213. It is the issue of costs and benefits.
I am just looking at section 3 on page 44 about the business benefits
of this which seem to give a much less optimistic picture. In
particular it is noticeable that the number of authorities saying
that probation officer productivity has either gone down or is
the same is far greater than those who say productivity has gone
up. Twenty-nine say it has gone down or is the same and only 18
say it has gone up. The reduced use of IT support staff has not
been achieved, the reduction of administrative staff which was
an objective has not been achieved. The reduction of externally
provided IT support has not been achieved. It did reduce postage.
It did not reduce research and information costs. It did not even
reduce the accommodation costs in all of those cases, the no benefit
or negative impacts are greater than the positive. The striking
one about the quality of service to offenders is 16 no benefit,
26 some benefit. I presume that is people saying there has maybe
been some benefit out of this so they have ticked the box, which
is hardly a ringing endorsement really. It is only when you look
at communications within the service and communications with other
probation services that you get any good. The final one I notice
particularly is the one at the very bottom where the objective
was to introduce IT culture: 20 got some benefit, 20 got major
benefit. Given what we have heard about stress and strain and
all the rest of it, this really is not very good, considering
the enormous sums of money it cost us. On the previous page we
are seeing that it cost the other providers £27 million in
addition to everything it has cost the Government. Is this not
just a story of disaster from top to bottom during this period?
The fact that you have now made the best of a bad job is perhaps
another issue which we might return to. During the period of this
it is a pretty disastrous story, is it not?
(Mr Gieve) It is a story in which there are a lot
of failures, but nonetheless there were some benefits from this.
In particular this was a way of introducing IT into the Probation
Service which was successful and which nowadays we would not dream
of doing without. The thing which did disappoint most was the
CRAMS application which some people struggled with, some people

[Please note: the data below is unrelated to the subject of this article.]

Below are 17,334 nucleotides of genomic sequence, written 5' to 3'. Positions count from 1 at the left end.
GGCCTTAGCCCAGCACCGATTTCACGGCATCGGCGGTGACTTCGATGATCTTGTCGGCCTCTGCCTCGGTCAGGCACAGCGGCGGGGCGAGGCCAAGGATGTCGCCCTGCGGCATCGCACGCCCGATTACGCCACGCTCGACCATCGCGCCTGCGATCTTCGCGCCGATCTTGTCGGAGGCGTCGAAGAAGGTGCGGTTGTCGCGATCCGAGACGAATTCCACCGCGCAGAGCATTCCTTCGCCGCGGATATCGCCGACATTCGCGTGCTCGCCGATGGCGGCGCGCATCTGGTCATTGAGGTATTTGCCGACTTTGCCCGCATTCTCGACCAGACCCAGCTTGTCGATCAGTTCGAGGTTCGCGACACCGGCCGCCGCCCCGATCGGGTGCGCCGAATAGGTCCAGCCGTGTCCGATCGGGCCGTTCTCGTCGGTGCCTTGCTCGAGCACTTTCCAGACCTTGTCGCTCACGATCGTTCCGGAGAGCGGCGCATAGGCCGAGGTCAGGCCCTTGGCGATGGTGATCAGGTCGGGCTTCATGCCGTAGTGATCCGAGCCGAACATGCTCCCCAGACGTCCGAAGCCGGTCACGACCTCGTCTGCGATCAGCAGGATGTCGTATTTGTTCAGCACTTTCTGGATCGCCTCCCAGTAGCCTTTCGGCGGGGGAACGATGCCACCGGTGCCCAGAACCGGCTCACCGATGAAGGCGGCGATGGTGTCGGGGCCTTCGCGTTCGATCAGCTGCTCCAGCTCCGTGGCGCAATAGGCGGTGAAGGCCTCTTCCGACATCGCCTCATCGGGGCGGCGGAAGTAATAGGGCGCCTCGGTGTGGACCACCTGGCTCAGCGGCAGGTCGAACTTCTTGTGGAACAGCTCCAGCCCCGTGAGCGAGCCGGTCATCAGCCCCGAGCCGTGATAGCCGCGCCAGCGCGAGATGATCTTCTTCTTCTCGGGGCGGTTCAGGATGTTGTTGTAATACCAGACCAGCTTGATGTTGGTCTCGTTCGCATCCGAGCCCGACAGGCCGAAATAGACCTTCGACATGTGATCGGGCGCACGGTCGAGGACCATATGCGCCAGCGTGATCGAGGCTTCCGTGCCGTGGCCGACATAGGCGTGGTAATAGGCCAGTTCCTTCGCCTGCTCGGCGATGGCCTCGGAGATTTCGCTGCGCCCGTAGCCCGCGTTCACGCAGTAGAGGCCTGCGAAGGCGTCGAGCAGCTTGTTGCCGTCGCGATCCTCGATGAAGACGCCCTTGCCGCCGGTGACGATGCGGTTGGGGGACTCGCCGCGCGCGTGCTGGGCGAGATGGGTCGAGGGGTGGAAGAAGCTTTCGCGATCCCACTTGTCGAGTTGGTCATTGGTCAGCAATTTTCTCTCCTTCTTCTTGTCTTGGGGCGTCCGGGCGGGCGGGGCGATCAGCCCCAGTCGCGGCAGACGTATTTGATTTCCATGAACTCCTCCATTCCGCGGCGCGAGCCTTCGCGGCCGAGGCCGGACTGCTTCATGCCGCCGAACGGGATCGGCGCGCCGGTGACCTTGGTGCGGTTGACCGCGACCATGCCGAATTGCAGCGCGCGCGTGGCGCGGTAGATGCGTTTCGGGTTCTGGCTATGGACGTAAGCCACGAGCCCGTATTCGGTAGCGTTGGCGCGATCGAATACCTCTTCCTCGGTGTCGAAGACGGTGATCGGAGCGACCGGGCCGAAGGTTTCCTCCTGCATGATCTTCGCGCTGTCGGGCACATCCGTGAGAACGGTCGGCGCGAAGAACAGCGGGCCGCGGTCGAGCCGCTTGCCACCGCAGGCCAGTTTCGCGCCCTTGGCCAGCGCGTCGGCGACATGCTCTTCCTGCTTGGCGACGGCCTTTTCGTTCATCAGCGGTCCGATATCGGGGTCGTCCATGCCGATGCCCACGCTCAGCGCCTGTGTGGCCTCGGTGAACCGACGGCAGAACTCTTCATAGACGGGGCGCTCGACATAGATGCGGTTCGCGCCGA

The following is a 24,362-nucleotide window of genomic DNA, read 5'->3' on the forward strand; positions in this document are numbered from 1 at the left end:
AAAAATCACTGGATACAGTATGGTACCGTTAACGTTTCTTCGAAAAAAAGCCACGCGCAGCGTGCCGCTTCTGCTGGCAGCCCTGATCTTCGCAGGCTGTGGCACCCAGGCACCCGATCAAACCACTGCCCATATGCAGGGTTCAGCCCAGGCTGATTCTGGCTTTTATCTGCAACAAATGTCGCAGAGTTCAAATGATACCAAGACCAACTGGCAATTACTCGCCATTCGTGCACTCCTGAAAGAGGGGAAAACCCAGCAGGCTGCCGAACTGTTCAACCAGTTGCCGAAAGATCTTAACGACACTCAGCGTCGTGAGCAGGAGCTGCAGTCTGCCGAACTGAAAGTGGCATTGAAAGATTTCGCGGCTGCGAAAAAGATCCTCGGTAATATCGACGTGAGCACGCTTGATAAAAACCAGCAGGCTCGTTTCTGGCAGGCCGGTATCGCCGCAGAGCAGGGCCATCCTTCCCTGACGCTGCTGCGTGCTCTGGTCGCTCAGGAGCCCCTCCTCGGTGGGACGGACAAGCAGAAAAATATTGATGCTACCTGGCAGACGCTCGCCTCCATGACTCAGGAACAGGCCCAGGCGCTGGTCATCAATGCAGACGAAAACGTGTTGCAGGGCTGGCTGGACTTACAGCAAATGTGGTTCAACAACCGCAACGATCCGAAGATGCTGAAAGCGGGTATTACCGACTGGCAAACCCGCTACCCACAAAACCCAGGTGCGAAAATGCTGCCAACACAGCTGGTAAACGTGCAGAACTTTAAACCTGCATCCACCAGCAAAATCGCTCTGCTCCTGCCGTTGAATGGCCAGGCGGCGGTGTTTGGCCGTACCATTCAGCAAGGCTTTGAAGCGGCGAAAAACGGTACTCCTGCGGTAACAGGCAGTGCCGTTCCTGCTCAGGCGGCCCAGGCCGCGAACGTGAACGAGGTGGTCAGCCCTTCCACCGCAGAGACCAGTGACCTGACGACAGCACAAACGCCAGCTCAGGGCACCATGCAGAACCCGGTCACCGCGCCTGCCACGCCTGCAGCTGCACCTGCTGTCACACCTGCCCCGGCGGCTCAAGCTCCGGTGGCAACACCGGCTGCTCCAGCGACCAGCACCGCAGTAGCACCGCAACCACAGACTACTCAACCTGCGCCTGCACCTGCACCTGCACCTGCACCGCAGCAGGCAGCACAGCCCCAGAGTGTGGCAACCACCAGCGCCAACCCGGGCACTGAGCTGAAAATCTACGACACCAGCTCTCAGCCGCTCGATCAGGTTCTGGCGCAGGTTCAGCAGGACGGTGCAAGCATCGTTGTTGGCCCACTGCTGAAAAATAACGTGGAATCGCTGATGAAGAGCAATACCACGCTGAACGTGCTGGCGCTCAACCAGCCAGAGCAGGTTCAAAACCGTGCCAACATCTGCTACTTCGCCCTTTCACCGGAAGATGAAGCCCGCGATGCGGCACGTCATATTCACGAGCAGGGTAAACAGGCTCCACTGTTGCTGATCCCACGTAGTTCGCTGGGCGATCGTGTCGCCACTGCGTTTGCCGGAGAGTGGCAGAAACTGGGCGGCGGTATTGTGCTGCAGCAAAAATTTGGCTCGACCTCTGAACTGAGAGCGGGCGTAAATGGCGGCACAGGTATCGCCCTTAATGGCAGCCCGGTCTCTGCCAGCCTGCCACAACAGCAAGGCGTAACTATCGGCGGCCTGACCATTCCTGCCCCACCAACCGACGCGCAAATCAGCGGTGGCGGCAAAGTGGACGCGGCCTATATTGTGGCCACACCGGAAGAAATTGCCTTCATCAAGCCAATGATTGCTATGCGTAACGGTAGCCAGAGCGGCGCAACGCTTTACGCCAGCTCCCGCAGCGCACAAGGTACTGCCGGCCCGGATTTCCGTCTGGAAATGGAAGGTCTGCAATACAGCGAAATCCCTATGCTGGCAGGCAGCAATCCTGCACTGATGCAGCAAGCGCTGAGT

did without and a few managed to succeed with. Of course a lot
has gone wrong here; I have not sought to deny that.
214. I just want to ask Mr Crade whether or
not he was on performance related pay for any of this and did
he get a bonus?
(Mr Crade) Yes.
215. Is that yes to both?
(Mr Crade) Yes.
216. On a more positive note before you leave
us, Ms Wallis, could you tell us of your plans for making a success
of the National Probation Service? Look to the future for a second.
(Ms Wallis) The National Probation Service generally
or IT within it.
217. Yes, but particularly IT of course. As
you are here, we should be interested to know.
(Ms Wallis) The two aims of the new National Probation
Service are first of all to become a world recognised leader in
the design and the implementation of offender interventions and
programmes. Because of our What Works programme, we are already
well on the way to achieving that. Secondly, we aspire to being
an excellent organisation. We do recognise that if we want to
be a cutting edge deliverer of offender and victim programmes,
we need that excellent organisation behind us. That is why the
recovery plan for IT, for example, is so important to us and why
we are investing so much in making sure that we learn from those
mistakes. The service of the future will be better able to assess
the risk and dangerousness of those 200,000 offenders every day.
We shall be delivering programmes which have been designed on
the basis of their ability to reduce re-offending rates. That
is one of our major targets, so I hope we shall do that. We are
a service which needs to become increasingly good at identifying
the most dangerous offenders and in the interests of public protection
working hand in glove with police and other organisations to ensure
that we reduce those risks and manage them safely in the community.
218. Thank you very much for that. We wish you
well in the future. We thank you for coming before us. Thank you
Mr Gieve. I think it is your first appearance before the Committee
of Public Accounts as the Accounting Officer for the Home Office.
I hope you found it an enjoyable experience.
(Mr Gieve) Very.
219. Thank you very much. As you know, although
you only arrived in the Home Office in April, you are responsible
as the Accounting Officer for what went on before your time. The
Home Office never dies, as you know.
(Mr Gieve) I have not sought to dispute that.
Chairman: Thank you very much. Order, order.
That concludes the public session.